Earth Day 2010 ironically kicked off with a blazing bonfire at the Deepwater Horizon drilling rig, 66km off the Louisiana coastline. The rig was contracted to a BP plc unit (who faces the brunt of bad PR), but it was owned and operated by Transocean Ltd, the world’s biggest offshore drilling contractor. After the initial explosion the platform burned for two days, then it sank into the Gulf of Mexico. WattsUpWithThat explains the drilling technology and below is a graphic from the Times-Picayune showing how difficult it is to shut off the leak. Images, like the one above, can be found on the boston.com site.
Full-scale investigations are under way to determine the cause of this accident, with all parties using the event to advance their political agendas, particularly with the climate policy negotiations currently raging on the Hill. Notwithstanding repercussions across the entire US ecology and economy, a quick note about the industry and technology:
There are over three thousand oil rigs in the Gulf extracting and moving crude petroleum to production. There has not been (that I’m aware of!) a blowout/spill in 30 years (since Ixtoc I in 1979). These platforms are amazing marvels of technology. Have you seen the National Geographic Megastructures on oil rigs? Their extreme technologies are alternately alarming and awe-inspiring with their attendant high risks and lessons which can only be learned the hard way. That said, accidents are bound to occur. Their use extends beyond extractive industries, and holds a lot of promise for geologic research.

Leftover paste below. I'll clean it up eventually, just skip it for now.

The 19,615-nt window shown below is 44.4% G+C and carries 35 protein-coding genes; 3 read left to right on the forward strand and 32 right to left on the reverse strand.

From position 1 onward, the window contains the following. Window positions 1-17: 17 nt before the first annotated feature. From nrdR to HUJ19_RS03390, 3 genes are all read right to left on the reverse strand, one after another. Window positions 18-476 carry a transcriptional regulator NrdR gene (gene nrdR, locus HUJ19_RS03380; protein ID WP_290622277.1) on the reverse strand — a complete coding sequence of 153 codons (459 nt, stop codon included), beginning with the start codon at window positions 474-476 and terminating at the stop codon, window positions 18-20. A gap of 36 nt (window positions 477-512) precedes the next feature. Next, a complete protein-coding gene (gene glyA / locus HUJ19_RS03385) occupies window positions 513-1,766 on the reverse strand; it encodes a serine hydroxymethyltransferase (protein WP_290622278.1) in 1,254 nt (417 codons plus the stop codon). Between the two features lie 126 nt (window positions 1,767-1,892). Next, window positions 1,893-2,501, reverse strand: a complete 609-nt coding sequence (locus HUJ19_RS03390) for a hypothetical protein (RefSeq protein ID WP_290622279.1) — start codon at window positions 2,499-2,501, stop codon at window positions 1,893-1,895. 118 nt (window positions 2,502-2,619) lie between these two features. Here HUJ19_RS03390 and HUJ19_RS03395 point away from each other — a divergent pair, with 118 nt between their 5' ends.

Economically: Louisiana’s only natural defense against Gulf hurricanes (like 2005’s Katrina) is the vast marshlands of the Mississippi Delta. But given the engineering modifications of the Mississippi River and mismanaged agricultural technologies, this rapidly eroding coastal ecosystem today boasts the world’s largest and most notorious dead zone (the geographically larger Baltic Sea area having been a dead zone for millenia, but reversing since the dissolution of the Soviet Union and the collapse of demand on expensive fertilisers, among many things). Rapid coastal erosion removes this buffer zone and exposes to the storm surges 1) the city of New Orleans, 2) the state’s vital oil and gas infrastructure, and 3) its energy distribution infrastructure upon which the entire country relies upon. It is the natural nursery ground for 40% of the country’s seafood. It is the natural habitat for over five million waterfowl and migratory birds, which is a significant tourism draw throughout the year. This watershed disaster will be calamitous for an already besieged economy.
Cleanup: Satellite data analysis boosts the initial crude oil leak estimates up (from an initially announced 1000, then 5000 just days ago) to a *whopping* 25,000 barrels a day, putting us less than two weeks away from eclipsing the Exxon Valdez catastrophe which drained 270,000 barrels into Alaska’s Prince William Sound in 1989. The Sound was a challenge to clean up. How do you correct an environmental disaster of this magnitude in impenetrable swamps?
oh New Orleans… screwed. time and again.
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